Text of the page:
Trade union negotiations
Employers who go above a union and offer inducements to employees to give up collective bargaining rights could be open to tribunal claims.
Do you recognise a trade union for the purpose of collective bargaining of terms and conditions of employment? If so, then you must not offer inducements to employees to give up those collective bargaining rights. You have to bargain with the union on pay increases and other matters.
In Katsos UK v Dunkley, the employer had been bargaining with the union Unite, but negotiations broke down. Katsos made two pay offers directly to some of the employees who were covered by Unite’s collective bargaining agreement. The idea was to go over the union’s head to try and get the employees to agree to the new pay rise, despite the union refusing to accept it. 57 employees brought tribunal claims arguing that unlawful inducements had been offered to give up their collective bargaining rights. The tribunal awarded a fixed amount of £3800 to each employee for each unlawful offer that was made. The total compensation awarded was over £400,000. Katsos appealed to the Employment Appeals Tribunal (EAT).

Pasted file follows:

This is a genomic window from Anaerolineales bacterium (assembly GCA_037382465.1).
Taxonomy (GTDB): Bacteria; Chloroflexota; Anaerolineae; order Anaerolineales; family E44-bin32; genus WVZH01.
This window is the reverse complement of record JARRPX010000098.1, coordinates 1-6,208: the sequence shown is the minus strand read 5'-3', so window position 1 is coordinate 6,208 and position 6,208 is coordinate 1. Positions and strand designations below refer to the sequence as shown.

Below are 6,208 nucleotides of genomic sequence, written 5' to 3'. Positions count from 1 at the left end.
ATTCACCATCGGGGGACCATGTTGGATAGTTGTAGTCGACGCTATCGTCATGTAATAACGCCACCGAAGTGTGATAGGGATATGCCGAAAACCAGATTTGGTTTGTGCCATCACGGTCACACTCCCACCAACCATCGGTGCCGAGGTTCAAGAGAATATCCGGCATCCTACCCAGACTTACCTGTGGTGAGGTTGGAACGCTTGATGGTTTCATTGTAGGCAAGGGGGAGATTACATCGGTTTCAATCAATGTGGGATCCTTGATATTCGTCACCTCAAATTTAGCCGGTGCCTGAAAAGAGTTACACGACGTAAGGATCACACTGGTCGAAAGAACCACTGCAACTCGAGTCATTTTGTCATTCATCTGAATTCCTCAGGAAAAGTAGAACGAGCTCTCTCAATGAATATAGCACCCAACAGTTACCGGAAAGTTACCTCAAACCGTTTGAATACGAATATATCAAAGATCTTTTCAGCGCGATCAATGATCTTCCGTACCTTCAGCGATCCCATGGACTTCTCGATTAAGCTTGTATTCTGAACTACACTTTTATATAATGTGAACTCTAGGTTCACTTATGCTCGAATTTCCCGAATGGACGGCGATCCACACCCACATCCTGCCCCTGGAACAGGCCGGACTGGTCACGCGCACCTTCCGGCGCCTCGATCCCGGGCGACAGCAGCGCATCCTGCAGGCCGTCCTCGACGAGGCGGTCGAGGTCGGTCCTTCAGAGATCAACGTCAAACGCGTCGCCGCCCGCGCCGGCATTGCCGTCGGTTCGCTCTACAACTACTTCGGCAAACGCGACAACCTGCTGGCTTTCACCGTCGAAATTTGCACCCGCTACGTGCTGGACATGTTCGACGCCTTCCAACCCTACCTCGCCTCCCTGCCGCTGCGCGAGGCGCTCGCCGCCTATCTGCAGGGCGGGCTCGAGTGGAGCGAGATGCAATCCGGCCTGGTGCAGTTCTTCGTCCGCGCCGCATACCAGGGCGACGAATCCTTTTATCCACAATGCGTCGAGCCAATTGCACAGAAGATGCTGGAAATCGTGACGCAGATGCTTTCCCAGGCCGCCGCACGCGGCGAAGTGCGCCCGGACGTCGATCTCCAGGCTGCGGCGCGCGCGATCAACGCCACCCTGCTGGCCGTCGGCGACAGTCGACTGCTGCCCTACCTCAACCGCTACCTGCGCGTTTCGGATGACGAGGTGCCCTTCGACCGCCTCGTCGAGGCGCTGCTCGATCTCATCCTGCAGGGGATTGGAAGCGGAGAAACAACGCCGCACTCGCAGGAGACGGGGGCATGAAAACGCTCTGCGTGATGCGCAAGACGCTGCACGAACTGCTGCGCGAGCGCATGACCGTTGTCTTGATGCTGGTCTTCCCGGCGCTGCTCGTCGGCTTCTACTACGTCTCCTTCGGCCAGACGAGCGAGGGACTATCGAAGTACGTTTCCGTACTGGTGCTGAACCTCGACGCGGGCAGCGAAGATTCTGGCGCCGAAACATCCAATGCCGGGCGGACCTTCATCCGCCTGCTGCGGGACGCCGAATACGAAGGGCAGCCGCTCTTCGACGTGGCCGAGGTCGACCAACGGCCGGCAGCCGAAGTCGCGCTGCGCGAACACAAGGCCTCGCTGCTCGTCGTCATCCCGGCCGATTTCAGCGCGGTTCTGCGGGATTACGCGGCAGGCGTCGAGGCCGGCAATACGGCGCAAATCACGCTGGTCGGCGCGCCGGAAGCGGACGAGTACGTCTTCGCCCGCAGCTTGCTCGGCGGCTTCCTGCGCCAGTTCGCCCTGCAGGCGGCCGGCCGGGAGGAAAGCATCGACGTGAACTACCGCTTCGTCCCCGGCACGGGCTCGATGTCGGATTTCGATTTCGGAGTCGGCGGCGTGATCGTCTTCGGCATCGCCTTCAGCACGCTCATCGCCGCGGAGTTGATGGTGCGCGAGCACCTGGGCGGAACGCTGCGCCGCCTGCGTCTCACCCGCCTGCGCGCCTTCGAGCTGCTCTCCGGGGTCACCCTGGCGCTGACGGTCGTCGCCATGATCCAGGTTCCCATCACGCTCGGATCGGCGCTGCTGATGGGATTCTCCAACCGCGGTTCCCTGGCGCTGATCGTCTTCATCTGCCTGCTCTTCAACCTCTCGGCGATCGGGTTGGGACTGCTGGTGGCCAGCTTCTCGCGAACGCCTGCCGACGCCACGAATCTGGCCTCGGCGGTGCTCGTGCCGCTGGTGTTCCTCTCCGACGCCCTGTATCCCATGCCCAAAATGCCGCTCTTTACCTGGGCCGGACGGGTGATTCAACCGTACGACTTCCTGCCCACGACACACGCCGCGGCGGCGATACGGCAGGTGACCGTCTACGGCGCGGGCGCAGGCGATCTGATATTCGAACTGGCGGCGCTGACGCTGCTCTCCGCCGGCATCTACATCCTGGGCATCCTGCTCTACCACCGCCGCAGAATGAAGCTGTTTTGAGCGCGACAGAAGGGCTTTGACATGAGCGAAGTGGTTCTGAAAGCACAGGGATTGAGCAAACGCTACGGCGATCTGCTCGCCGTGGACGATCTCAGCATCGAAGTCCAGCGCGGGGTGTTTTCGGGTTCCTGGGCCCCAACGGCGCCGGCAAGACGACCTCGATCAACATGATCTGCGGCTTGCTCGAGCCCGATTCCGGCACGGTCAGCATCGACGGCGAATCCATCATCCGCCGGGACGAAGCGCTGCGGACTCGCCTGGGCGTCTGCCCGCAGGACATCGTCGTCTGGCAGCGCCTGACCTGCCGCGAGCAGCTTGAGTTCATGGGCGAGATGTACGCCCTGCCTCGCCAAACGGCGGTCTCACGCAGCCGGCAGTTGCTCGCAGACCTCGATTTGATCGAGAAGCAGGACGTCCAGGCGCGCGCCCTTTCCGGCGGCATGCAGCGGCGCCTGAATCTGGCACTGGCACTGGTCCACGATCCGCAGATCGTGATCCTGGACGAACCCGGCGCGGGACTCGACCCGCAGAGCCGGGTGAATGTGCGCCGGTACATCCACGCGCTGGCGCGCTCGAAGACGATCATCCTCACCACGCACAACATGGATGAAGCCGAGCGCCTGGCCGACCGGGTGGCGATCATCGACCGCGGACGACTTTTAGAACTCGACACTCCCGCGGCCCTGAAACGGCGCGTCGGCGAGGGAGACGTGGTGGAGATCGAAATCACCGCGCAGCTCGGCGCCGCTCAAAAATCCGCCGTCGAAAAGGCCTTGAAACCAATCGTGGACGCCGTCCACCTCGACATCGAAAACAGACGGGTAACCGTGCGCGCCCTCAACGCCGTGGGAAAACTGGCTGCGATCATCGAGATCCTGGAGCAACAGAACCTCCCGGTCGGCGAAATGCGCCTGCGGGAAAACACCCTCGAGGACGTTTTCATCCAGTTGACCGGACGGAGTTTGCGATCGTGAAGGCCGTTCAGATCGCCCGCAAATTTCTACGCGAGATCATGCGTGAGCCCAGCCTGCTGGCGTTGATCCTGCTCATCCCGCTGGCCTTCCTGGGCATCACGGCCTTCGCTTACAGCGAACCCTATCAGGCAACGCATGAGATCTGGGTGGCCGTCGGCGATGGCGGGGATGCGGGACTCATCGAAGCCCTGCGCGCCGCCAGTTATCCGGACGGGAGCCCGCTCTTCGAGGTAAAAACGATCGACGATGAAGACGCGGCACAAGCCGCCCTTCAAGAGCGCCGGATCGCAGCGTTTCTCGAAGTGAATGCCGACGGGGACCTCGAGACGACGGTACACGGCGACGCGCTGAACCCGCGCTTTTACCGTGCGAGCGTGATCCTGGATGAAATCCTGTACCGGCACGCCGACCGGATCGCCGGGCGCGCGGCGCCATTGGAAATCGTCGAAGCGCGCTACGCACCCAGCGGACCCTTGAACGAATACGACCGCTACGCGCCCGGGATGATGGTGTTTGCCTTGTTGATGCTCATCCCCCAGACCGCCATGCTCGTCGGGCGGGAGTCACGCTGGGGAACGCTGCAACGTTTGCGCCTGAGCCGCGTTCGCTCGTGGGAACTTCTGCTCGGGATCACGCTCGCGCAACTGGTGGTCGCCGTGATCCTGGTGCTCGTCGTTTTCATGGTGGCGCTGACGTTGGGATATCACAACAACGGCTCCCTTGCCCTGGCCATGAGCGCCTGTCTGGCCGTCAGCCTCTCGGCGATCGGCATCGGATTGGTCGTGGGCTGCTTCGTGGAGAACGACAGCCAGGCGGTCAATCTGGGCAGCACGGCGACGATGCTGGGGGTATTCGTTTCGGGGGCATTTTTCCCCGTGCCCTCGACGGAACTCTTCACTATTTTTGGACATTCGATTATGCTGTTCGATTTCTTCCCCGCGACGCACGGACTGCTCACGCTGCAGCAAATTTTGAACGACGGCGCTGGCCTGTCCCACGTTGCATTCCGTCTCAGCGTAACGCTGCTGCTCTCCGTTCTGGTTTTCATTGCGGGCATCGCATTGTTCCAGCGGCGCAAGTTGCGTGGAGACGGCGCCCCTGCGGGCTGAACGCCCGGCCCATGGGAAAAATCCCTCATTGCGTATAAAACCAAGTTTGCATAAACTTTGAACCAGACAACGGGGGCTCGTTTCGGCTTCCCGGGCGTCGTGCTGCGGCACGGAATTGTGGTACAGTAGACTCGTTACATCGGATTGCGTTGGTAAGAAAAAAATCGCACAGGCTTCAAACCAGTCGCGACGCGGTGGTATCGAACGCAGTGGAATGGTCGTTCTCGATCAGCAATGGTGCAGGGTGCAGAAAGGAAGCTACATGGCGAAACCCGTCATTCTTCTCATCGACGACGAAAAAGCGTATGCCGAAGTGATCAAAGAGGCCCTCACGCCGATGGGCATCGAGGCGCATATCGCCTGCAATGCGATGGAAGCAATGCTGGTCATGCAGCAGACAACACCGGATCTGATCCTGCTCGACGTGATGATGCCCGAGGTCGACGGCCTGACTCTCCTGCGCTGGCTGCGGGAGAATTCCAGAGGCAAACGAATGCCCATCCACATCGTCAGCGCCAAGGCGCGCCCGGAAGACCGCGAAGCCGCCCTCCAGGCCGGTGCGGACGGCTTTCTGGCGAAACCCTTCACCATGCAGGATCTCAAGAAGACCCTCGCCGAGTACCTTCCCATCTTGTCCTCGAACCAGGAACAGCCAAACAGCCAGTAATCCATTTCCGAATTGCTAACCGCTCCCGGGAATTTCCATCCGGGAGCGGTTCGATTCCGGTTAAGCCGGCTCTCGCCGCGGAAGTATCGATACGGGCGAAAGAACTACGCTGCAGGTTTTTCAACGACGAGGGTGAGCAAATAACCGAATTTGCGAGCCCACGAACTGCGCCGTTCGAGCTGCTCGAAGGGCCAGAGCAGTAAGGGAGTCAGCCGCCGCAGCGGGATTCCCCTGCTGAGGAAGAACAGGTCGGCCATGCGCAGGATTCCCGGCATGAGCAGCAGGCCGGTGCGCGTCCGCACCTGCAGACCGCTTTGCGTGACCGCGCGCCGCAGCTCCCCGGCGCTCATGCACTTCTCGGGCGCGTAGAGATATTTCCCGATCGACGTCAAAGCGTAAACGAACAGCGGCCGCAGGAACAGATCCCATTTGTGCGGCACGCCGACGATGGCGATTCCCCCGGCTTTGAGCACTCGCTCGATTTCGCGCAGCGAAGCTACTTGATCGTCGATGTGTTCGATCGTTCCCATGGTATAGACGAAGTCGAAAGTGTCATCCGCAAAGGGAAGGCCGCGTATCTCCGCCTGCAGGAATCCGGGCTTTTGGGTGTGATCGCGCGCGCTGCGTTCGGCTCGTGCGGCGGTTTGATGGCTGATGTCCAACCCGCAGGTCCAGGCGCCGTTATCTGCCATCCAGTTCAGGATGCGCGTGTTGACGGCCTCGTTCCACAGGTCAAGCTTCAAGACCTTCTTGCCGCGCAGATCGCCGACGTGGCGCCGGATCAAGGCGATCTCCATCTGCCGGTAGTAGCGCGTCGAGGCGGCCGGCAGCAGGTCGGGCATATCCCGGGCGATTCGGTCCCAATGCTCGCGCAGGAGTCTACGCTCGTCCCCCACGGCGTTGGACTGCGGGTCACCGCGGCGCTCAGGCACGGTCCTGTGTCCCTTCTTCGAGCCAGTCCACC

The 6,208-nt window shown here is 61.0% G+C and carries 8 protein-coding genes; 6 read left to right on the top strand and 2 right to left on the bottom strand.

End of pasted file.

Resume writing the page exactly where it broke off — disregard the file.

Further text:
The EAT rejected the appeal, confirming that if the employer’s sole or principal purpose in making the offer is to vary terms outside of collective bargaining, then that is a “prohibited result”. Accordingly, the direct pay offers had been unlawful as they had been made to try and get around the union discussions. They confirmed that, if the acceptance of a direct offer would mean that at least one term of employment was determined by direct agreement, this was sufficient to amount to an unlawful inducement.